The concept hasn't been ignored though. With the current Full Retirement Age maxing out at 67 years, that leaves only 3 years to accumulate DRCs. It seems that the work done to increase the FRA didn't really consider that perhaps the maximum age to gain DRCs should be increased as well...and for the very same rationale that the FRA was increased to 67. Or perhaps the Congressional researchers did investigate this issue but tabled it.

 

One minor quibble with your analysis. The DRCs are not compounded. They accumulate monthly but are not compounded. For my own case, my FRA is 66. I am older than that now and plan to wait until I am 70 (mostly for the survivors benefit due to my wife/widow). My benefit at 70 will be 1.32 times my PIA; with the 1.32 factor considering four years' worth of the 8% DRC. I have confirmed this numerous times at different sources, including the SSA's Anypia32.exe benefit calculator. If I wasn't so sleepy I would look this up in the SS rules but I think comments on how the DRCs are applied should be easy to find.    well, I just Googled and found this AARP article https://www.aarp.org/retirement/social-security/questions-answers/delayed-retirement-credits.html, which says:

 

"For every month from your FRA until age 70 that you postpone filing for benefits, Social Security increases your eventual benefit by two-thirds of 1 percent — a total of 8 percent for each year you wait. For example, wage earners who reach full retirement age at 67 but delay claiming benefits until 70 will get an extra 24 percent tacked on to their monthly payment."  Note the extra 24 percent, not a compounded 8%.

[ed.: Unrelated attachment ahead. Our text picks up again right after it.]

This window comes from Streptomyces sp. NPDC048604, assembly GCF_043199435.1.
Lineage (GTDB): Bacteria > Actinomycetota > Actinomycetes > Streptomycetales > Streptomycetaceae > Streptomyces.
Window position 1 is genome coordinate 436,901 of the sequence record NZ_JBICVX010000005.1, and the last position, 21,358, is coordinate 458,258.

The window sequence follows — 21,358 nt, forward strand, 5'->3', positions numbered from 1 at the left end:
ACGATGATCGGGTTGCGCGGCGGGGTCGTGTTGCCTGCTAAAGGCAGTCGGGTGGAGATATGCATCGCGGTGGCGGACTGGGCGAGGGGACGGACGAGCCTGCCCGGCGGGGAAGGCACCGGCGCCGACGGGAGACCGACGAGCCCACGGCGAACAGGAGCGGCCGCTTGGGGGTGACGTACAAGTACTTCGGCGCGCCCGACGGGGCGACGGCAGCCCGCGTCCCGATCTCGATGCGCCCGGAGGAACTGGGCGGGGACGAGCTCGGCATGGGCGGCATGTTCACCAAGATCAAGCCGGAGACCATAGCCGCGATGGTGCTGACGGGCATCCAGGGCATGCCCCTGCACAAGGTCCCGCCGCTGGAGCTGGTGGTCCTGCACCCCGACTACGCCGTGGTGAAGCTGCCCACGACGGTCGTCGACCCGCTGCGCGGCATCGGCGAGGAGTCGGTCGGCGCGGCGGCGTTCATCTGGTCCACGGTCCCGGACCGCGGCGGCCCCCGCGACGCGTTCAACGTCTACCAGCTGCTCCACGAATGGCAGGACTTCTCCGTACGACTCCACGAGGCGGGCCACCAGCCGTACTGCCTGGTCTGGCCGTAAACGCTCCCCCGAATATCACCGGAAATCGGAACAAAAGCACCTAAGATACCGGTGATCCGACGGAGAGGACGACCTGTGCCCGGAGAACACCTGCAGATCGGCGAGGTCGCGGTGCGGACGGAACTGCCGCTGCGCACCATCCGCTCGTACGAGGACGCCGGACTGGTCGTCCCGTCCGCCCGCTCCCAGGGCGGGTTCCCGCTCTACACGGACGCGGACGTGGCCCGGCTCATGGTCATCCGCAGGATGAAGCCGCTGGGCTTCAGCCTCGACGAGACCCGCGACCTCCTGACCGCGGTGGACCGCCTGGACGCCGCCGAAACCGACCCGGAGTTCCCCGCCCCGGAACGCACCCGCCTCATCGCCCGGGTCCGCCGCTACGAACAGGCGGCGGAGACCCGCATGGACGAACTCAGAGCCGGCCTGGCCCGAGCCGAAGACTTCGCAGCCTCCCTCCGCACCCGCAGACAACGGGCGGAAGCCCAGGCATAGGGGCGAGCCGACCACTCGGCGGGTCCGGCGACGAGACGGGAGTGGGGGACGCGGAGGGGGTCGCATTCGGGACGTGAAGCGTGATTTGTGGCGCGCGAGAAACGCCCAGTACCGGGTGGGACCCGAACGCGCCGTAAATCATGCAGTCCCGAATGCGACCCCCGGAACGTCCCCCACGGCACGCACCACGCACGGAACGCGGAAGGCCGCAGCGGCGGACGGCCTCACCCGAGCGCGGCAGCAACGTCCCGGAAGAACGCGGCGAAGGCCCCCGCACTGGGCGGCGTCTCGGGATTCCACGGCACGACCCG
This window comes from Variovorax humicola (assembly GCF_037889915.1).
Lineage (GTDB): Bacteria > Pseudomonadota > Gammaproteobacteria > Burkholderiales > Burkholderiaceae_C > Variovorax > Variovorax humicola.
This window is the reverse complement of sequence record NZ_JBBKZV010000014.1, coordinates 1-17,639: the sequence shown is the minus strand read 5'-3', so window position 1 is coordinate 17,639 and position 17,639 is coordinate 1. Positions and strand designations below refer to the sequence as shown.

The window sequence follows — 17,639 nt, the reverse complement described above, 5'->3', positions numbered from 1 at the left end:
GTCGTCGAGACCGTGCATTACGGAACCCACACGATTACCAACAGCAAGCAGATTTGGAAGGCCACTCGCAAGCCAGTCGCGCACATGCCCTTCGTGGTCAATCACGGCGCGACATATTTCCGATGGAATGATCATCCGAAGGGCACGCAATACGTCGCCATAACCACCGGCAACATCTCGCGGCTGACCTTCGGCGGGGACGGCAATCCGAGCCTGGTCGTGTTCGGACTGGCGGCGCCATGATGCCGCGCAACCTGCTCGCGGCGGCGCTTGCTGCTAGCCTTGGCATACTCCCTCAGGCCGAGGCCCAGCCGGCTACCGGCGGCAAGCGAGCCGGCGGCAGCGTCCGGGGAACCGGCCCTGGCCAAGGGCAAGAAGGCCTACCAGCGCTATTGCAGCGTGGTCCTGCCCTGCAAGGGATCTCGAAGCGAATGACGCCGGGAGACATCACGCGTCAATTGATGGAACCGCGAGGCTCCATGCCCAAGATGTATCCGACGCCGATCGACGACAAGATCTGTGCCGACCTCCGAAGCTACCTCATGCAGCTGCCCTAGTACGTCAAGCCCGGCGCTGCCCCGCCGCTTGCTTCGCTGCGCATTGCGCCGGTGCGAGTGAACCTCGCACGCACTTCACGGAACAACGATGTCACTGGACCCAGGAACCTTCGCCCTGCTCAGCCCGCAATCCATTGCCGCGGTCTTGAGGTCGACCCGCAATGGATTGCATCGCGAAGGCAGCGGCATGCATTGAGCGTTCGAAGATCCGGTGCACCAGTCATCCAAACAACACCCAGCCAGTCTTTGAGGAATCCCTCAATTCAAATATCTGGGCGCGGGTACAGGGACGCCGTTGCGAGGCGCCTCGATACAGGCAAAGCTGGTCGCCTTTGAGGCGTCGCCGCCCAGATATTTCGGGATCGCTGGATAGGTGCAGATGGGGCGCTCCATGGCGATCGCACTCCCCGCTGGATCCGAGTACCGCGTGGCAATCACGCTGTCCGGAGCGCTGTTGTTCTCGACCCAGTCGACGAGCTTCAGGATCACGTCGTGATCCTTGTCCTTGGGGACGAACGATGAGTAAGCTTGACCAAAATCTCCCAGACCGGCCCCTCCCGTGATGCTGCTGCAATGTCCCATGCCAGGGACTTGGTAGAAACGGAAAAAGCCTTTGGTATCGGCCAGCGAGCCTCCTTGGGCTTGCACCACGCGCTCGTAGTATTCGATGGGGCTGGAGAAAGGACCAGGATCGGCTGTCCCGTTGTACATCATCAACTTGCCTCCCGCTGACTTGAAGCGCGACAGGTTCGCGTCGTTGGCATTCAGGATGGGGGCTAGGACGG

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@fffred 

You are correct. Many people do not delay SS benefits to obtain Delayed Retirement Credits. The reasons will vary from person to person. However, the math does not make it attractive unless you believe you will live beyond average life expectancy. First, the SSA informs us that starting SS benefits early, at Full Retirement Age (FRA) or delayed are actuarial equivalents. This means that based on average life expectancy and the SS internal rate of return, you will receive the same amount over your lifetime. Second, many people believe they are receiving an 8% return per year on their money if they delay. They are not. This believe may come from a concept that we have a Social Security Account such as an IRA. As you know, nobody has a SS account that earns interest. The 8% per year DRC is more of an actuarial adjustment for accepting no payment after attaining FRA. The DRC is an approach that  makes up over time the present value of SS benefits not received. The SSA does not indicate their discount rate to develop the present value calculations. However, I have used 3% and am in the ballpark. In fact, I am in the diamond. So, if your internal rate of return is greater than 3%, you are better off starting SS at FRA and investing that money. Your combined SS and investment returns will be greater than the SS program for both you and your spouse. FYI, the survivor benefit is, in effect, a death benefit that only pays a monthly benefit. Have you compared the survivor benefits versus life insurance? As you probably know, life insurance will provide a provision for a lump sum payment as well as naming another beneficiary should you spouse die before you.